Manafort's court date set for Tuesday

A federal judge in Washington has set Tuesday afternoon as the court date for former Trump campaign chair Paul Manafort, though it’s unclear if he will actually appear at the hearing.

In September, Manafort had pleaded guilty to two counts of conspiracy in a District of Columbia case and agreed to cooperate with the special counsel’s ongoing investigation into Russian interference in the 2016 elections. But in a court filing last Friday, the special counsel’s office accused Manafort of lying to investigators, writing that Manafort had “breached his plea agreement by making false statements” on multiple occasions. “These were not instances of mere memory lapses,” prosecutor’s wrote, charging that Manafort lied about his contacts with unnamed Trump officials, among other things. Wednesday’s hearing may help fill in some of the details on how Manafort misled Special Counsel Robert Mueller’s team.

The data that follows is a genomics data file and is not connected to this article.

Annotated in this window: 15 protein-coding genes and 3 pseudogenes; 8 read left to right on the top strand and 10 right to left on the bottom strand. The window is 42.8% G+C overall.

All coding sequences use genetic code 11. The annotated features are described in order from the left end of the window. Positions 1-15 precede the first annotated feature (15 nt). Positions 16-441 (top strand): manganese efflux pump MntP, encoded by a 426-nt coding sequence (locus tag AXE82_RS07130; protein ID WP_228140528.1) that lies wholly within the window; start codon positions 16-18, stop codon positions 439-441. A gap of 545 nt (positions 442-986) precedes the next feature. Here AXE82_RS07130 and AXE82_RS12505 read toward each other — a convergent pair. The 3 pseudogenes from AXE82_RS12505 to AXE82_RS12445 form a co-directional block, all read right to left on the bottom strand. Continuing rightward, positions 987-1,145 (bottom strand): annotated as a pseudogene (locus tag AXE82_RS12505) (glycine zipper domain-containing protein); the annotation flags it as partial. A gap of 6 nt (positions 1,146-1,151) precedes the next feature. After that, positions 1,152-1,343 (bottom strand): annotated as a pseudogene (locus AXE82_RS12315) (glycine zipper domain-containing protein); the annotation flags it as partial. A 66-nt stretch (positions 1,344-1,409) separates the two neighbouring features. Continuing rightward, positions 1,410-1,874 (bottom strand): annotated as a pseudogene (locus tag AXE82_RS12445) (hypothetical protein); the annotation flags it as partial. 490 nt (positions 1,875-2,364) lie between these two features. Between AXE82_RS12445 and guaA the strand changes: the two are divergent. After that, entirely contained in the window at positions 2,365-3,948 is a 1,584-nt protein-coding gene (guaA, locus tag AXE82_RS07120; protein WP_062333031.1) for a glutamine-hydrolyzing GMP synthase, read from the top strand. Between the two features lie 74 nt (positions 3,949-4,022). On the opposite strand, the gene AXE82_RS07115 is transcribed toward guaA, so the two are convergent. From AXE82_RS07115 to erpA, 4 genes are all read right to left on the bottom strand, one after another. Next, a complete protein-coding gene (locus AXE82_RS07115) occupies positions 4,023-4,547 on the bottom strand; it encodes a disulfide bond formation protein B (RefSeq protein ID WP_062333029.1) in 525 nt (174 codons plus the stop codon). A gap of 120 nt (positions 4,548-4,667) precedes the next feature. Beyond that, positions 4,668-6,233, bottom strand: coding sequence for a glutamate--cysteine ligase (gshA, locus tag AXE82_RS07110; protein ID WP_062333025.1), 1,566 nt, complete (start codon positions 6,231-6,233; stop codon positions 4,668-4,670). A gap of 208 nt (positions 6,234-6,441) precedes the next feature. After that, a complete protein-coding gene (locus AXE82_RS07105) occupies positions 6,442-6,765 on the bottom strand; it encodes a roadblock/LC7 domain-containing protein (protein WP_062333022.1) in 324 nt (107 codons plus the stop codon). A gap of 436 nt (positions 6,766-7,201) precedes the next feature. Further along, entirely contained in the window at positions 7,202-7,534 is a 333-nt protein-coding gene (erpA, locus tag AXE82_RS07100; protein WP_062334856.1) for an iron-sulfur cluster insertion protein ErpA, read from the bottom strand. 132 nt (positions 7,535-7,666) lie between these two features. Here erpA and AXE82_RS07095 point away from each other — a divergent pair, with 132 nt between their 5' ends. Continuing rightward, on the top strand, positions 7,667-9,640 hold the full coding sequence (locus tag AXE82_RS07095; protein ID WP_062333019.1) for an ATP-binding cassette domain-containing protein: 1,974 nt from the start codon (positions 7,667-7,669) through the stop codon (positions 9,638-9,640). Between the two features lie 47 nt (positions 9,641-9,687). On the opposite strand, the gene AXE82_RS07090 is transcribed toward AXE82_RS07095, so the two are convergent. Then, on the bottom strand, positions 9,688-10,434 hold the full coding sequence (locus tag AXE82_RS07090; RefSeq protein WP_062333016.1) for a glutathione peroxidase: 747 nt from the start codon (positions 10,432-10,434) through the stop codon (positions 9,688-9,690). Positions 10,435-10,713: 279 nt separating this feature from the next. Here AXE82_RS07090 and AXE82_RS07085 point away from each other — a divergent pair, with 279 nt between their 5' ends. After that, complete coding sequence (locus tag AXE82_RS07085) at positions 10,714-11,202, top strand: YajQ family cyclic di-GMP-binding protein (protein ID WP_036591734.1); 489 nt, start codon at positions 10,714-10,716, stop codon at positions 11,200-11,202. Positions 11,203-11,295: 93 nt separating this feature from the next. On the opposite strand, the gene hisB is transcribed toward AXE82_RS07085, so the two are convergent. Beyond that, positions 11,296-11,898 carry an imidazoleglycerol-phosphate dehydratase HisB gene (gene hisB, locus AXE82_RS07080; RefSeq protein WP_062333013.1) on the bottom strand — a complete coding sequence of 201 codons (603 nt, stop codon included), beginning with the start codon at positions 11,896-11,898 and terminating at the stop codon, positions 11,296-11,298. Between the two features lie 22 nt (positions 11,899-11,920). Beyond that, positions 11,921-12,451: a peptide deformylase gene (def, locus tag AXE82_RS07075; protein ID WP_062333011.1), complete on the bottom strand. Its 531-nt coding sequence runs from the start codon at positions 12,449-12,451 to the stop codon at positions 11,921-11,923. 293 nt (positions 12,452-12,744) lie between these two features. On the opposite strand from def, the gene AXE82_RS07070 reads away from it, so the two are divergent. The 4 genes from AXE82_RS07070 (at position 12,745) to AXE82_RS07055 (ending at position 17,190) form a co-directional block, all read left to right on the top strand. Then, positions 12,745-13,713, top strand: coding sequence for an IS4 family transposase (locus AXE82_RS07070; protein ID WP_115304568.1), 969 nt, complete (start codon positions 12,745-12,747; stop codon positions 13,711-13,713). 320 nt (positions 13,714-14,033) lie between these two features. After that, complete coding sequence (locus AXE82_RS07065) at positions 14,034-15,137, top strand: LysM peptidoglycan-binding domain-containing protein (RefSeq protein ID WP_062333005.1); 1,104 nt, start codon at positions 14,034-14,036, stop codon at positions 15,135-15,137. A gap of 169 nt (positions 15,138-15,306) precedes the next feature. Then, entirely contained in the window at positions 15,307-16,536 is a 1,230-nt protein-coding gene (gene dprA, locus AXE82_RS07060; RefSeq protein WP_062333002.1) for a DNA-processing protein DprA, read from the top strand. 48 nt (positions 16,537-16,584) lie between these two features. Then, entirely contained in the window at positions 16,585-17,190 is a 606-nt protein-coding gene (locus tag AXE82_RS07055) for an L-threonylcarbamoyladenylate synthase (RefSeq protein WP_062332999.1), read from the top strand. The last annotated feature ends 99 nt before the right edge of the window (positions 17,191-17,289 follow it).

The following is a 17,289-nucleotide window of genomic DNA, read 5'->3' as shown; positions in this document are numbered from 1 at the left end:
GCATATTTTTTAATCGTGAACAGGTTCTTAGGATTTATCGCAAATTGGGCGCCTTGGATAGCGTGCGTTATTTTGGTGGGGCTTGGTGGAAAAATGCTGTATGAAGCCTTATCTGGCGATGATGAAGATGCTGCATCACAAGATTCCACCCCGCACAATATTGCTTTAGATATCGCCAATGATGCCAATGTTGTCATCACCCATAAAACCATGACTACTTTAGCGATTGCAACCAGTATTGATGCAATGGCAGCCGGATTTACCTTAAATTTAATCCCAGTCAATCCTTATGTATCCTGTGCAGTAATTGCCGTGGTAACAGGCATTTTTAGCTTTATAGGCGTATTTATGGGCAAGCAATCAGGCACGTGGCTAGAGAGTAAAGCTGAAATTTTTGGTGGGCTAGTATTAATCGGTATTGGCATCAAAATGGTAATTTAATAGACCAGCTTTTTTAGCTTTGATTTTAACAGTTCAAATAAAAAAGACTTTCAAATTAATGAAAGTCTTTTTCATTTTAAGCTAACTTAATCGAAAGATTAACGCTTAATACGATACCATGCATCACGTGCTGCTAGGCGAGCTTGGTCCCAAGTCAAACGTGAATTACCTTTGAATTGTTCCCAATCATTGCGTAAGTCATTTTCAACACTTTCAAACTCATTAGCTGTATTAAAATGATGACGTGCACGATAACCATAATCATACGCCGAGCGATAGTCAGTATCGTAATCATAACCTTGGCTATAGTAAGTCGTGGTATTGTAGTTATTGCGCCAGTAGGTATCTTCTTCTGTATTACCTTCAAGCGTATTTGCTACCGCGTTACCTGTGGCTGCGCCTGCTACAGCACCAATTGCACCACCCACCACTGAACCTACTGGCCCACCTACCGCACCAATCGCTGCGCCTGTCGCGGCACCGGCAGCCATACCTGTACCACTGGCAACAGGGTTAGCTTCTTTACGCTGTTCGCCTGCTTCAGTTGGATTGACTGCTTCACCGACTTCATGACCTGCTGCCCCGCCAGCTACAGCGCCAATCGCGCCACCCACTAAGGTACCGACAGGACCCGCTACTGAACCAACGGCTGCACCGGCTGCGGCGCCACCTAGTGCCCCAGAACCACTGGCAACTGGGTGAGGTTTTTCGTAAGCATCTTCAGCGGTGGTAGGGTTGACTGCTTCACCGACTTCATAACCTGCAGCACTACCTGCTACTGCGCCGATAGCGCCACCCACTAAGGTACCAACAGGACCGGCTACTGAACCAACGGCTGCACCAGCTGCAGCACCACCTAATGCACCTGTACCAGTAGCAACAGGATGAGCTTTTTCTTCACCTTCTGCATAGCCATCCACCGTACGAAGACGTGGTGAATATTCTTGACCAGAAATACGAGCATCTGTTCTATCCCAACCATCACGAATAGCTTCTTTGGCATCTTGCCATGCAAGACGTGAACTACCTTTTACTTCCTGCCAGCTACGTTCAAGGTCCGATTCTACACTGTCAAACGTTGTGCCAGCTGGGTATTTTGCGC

“We are prepared to prove the basis for the defendant’s breach at a hearing that will establish each false statement through independent documentary and testimonial evidence, including Manafort’s subsequent admissions,” the special counsel’s office wrote in Friday’s filing.

However, Mueller’s team also filed a motion that would allow them to file under seal all the information that relates to “pending investigations or uncharged individuals.”

Portions of Mueller’s court filing were heavily redacted, in particular a segment related to Manafort’s interactions with Konstantin Kilimnik, a decades-long associate of Manafort’s with ties to Russian intelligence. According to Mueller’s filing, the two men conspired to obstruct the special counsel probe through witness tampering, actions Manafort reportedly “conceded” to engaging in with Kilimnik.

In a separate case in Virginia, Manafort was convicted in August of eight felony counts related to financial fraud. Manafort awaits sentencing in both cases. It’s unclear whether Mueller’s team will file new charges against Manafort for lying to them or whether prosecutors will simply push for harsher sentencing.

Source: dailykos